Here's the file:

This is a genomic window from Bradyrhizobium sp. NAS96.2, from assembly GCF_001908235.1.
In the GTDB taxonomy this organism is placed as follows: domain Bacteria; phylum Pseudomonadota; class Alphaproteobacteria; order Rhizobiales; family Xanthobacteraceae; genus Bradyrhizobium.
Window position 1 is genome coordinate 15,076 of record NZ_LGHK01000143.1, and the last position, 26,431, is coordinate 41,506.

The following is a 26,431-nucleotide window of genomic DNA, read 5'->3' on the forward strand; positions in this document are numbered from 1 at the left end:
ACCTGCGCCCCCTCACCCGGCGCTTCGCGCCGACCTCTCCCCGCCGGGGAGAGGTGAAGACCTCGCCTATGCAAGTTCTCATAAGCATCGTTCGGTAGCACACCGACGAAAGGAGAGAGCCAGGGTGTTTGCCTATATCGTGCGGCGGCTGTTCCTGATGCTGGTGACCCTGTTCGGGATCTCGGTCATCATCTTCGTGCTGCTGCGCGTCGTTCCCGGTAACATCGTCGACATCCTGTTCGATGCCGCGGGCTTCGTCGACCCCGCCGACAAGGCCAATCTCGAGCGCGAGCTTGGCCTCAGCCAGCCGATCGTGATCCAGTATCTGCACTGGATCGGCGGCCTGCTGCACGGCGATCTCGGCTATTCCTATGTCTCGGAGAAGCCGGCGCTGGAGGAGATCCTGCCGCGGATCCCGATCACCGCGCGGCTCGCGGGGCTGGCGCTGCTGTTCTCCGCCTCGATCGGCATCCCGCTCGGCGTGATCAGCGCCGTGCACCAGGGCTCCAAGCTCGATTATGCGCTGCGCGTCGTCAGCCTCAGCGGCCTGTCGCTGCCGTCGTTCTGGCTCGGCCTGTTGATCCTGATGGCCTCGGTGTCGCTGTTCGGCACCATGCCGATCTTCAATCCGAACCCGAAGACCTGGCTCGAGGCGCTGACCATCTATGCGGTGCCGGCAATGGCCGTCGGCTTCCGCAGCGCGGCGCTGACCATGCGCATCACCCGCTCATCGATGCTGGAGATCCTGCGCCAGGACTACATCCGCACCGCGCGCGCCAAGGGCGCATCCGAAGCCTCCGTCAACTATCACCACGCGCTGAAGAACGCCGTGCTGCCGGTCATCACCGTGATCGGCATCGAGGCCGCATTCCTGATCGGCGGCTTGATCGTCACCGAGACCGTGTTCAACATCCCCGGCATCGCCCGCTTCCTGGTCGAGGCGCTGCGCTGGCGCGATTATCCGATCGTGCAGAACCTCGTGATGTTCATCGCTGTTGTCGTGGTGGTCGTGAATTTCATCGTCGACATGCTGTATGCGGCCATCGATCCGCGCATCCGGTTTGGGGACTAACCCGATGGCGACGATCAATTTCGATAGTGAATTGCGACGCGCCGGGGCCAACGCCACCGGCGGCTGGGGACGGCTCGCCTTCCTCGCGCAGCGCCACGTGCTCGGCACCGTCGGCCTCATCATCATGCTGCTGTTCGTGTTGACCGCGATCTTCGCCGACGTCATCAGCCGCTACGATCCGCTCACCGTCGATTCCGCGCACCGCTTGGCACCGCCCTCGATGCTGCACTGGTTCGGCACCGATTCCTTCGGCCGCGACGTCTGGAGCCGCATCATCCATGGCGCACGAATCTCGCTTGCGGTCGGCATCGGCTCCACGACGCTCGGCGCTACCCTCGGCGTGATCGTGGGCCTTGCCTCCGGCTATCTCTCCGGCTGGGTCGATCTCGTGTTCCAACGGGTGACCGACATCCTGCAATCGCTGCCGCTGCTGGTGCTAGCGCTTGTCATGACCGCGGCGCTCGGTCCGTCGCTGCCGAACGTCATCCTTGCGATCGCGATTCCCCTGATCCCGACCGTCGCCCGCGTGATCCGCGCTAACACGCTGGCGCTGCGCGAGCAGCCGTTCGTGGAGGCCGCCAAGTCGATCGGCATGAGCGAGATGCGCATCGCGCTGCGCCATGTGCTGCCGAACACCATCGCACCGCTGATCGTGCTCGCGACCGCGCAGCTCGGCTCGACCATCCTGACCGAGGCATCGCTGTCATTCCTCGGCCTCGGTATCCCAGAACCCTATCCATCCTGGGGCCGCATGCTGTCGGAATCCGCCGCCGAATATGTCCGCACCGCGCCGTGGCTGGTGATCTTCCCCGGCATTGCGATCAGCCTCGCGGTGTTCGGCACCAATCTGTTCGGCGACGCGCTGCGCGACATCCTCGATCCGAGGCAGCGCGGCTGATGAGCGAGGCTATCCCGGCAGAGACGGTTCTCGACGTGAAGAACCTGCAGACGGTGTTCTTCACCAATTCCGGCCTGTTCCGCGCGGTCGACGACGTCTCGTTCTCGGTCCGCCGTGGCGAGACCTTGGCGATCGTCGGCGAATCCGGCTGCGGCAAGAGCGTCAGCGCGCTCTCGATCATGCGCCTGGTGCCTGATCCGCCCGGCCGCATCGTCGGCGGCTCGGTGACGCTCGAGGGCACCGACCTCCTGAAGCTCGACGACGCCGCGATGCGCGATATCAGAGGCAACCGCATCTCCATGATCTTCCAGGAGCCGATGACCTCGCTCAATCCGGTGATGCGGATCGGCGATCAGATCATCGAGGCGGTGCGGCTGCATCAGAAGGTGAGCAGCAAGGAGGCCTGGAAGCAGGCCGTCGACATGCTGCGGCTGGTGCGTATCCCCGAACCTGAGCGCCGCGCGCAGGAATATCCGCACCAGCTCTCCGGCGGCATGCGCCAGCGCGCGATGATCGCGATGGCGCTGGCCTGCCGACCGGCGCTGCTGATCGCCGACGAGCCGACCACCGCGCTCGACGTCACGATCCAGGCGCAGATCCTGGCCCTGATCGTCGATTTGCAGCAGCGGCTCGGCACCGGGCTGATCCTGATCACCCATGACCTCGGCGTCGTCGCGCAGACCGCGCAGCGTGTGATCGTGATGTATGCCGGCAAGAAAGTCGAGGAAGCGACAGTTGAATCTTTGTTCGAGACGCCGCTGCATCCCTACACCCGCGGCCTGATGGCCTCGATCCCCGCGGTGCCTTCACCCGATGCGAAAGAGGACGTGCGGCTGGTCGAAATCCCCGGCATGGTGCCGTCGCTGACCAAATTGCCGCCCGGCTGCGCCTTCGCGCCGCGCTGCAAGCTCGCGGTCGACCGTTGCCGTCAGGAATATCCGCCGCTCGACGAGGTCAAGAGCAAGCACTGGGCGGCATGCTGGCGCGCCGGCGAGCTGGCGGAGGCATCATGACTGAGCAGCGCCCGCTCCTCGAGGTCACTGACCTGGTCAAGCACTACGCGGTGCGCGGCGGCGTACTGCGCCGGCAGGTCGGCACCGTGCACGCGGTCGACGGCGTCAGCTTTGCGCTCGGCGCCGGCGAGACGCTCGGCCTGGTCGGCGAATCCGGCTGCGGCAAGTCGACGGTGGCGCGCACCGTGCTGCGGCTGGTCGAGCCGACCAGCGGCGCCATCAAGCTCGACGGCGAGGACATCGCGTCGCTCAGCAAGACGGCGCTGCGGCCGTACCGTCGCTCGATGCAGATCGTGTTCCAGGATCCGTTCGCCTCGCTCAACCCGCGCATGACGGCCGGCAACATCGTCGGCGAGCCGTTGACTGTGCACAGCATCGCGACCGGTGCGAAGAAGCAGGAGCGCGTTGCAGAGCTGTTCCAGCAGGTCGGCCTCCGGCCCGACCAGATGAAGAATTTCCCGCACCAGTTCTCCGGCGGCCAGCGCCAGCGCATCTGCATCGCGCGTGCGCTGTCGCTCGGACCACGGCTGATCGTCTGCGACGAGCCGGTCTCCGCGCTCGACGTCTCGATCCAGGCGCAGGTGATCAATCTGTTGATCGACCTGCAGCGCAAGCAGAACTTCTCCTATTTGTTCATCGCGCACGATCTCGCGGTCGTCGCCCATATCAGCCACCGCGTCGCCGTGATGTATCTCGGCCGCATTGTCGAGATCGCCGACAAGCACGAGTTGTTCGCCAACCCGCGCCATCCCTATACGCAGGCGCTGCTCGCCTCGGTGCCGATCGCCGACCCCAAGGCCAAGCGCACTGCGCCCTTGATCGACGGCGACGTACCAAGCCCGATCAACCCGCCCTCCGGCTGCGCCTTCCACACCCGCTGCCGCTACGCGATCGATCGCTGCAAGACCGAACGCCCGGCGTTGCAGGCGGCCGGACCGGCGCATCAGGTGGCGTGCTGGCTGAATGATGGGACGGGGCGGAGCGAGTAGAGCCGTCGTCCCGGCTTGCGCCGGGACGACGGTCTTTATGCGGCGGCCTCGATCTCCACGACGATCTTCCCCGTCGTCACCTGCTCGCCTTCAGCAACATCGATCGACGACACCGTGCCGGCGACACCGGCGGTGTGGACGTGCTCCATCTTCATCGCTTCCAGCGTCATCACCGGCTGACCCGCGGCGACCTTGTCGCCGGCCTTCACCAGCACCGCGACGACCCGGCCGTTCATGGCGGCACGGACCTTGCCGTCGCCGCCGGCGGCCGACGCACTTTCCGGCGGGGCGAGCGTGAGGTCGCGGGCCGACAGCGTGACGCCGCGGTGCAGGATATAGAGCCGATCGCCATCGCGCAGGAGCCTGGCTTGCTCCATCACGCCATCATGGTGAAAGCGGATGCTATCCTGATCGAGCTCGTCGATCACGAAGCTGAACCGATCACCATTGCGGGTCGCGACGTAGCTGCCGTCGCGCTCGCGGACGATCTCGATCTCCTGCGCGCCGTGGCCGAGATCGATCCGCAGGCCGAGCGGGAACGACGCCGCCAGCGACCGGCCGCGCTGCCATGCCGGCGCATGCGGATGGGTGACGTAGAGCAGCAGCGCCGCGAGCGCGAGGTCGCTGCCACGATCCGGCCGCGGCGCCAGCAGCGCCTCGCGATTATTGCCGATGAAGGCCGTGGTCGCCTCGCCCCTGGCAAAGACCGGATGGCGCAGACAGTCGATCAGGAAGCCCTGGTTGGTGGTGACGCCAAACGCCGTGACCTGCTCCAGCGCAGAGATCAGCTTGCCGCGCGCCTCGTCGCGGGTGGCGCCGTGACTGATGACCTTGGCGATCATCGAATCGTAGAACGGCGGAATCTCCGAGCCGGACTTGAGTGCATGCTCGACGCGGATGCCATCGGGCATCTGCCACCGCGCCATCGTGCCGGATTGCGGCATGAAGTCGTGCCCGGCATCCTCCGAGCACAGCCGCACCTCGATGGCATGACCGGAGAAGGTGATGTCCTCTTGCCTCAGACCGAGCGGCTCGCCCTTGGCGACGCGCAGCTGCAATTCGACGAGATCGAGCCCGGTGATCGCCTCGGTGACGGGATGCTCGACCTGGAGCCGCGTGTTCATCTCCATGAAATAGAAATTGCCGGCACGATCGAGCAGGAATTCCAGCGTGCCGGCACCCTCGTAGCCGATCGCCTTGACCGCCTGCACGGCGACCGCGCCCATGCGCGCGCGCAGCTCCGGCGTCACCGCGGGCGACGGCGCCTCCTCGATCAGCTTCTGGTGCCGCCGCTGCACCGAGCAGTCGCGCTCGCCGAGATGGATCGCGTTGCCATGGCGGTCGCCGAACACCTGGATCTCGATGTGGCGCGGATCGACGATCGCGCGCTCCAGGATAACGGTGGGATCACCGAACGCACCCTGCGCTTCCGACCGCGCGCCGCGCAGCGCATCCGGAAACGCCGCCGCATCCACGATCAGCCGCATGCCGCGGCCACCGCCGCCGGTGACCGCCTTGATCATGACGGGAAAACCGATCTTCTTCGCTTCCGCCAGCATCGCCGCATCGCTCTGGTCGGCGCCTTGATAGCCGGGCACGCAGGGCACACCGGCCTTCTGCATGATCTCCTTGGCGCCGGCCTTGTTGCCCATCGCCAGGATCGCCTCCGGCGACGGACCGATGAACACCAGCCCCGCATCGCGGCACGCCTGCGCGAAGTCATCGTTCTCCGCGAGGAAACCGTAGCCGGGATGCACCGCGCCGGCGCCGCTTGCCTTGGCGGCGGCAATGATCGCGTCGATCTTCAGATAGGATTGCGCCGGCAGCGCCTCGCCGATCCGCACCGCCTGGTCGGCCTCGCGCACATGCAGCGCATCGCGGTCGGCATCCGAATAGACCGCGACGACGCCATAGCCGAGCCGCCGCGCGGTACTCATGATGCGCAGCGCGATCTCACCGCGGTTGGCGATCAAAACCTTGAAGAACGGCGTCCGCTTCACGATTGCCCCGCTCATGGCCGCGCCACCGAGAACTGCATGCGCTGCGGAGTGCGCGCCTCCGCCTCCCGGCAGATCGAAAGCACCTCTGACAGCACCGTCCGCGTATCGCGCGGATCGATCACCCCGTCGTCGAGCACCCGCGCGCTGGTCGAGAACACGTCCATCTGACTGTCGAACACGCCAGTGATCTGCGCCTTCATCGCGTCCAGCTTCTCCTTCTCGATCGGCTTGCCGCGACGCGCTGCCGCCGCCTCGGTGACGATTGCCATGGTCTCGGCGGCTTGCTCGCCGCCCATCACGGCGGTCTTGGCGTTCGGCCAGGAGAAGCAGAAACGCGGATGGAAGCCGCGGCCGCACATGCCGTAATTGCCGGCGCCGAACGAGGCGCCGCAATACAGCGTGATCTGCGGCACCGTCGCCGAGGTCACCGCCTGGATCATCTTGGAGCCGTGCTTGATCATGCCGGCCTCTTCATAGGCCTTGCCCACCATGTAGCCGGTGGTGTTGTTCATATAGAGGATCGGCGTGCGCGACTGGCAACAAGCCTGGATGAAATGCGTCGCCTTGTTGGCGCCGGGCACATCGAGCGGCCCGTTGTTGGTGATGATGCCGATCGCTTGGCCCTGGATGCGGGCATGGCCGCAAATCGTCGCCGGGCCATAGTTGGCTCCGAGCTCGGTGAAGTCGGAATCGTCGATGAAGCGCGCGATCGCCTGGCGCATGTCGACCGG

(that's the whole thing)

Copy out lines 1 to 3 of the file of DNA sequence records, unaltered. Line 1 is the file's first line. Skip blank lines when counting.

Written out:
This is a genomic window from Bradyrhizobium sp. NAS96.2, from assembly GCF_001908235.1.
In the GTDB taxonomy this organism is placed as follows: domain Bacteria; phylum Pseudomonadota; class Alphaproteobacteria; order Rhizobiales; family Xanthobacteraceae; genus Bradyrhizobium.
Window position 1 is genome coordinate 15,076 of record NZ_LGHK01000143.1, and the last position, 26,431, is coordinate 41,506.